Families can choose to opt out, or unenroll, from the advance payments over six months and receive the credit at the end of the year. The opt-out option may also appeal to taxpayers who would be eligible for the credit based on their 2020 return but know their 2021 income will be too high, making them ineligible. If a family receives advance payments but ends up not being eligible because their 2021 income is too high, they will need to pay back those early disbursements when they file their 2021 return.
The IRS plans to hire more customer service representatives to handle an anticipated uptick in inquiries about changes to the child tax credit. But some tax accountants are already fielding inquiries.
At recent webinars hosted by CDH, P.C., an accounting firm headquartered in Itasca, Illinois, there has always been at least one question about the child tax credit, says Naoko Lech, tax principal at the firm. Taxpayers want to know about the timing and amount of the credit, Lech says, and many don't know they can opt out of receiving advance payments.
Some clients are unaware that they may need to return some or all of the credit if their 2021 income exceeds the maximum threshold, thinking the credit is similar to the economic impact payments, or stimulus checks, which did not have to be repaid.
"That usually surprises the taxpayer, because they think this is just a rebate,” says Lech.
Lech explains to clients that if they need the money now and are unsure about what their 2021 income will be, they can take the advance payments in the second half of the year. But they should realize that if this year's income is too high, they will owe money when they file their 2021 return. If taxpayers know their 2021 income will be too high for the credit, they may prefer to opt out of the advanced payments, Lech says.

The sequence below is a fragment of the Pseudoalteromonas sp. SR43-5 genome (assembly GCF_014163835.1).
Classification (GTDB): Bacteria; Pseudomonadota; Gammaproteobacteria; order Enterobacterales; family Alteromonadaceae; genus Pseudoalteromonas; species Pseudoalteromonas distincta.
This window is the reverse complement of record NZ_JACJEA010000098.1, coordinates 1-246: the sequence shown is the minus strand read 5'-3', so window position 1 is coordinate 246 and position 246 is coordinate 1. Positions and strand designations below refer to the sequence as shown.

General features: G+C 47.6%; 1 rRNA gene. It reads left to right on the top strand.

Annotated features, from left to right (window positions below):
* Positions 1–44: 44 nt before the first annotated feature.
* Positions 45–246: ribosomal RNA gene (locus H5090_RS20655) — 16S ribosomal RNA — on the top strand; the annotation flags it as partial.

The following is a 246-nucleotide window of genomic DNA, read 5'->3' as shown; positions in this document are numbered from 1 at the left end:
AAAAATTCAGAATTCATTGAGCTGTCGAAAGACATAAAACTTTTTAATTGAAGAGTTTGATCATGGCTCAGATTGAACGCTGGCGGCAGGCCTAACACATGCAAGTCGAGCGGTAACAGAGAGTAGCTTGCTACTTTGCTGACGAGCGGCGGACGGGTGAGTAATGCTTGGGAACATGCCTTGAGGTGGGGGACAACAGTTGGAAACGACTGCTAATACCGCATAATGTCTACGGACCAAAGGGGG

But Neil Becourtney, a tax partner at CohnReznick in New Jersey, doesn't expect many people to opt out of the advanced payments. “I can't really fathom why anyone would go out of their way to take the IRS up on their offer to decline receiving these advanced payments,” says Becourtney. “I don't think very many people are going to delve into it with that much analysis.”
Also, having income above the threshold does not mean money will be owed next April, notes Becourtney. If a taxpayer's wages increased, it is likely their federal withholding also went up, or maybe their itemized deductions are higher, he says.
But taxpayers will be in something of a predicament, as Becourtney puts it, if they get the advance payments, spend the money, become ineligible for the credit and then don't have the cash to pay the IRS back next April. “But, again, I doubt very many people are going to have such foresight to figure that all out and say, ‘Wow, I better halt these payments and not accept them,’ “ Becourtney says.
Sharon Waters, a former CPA, has written for Wired.com and other publications.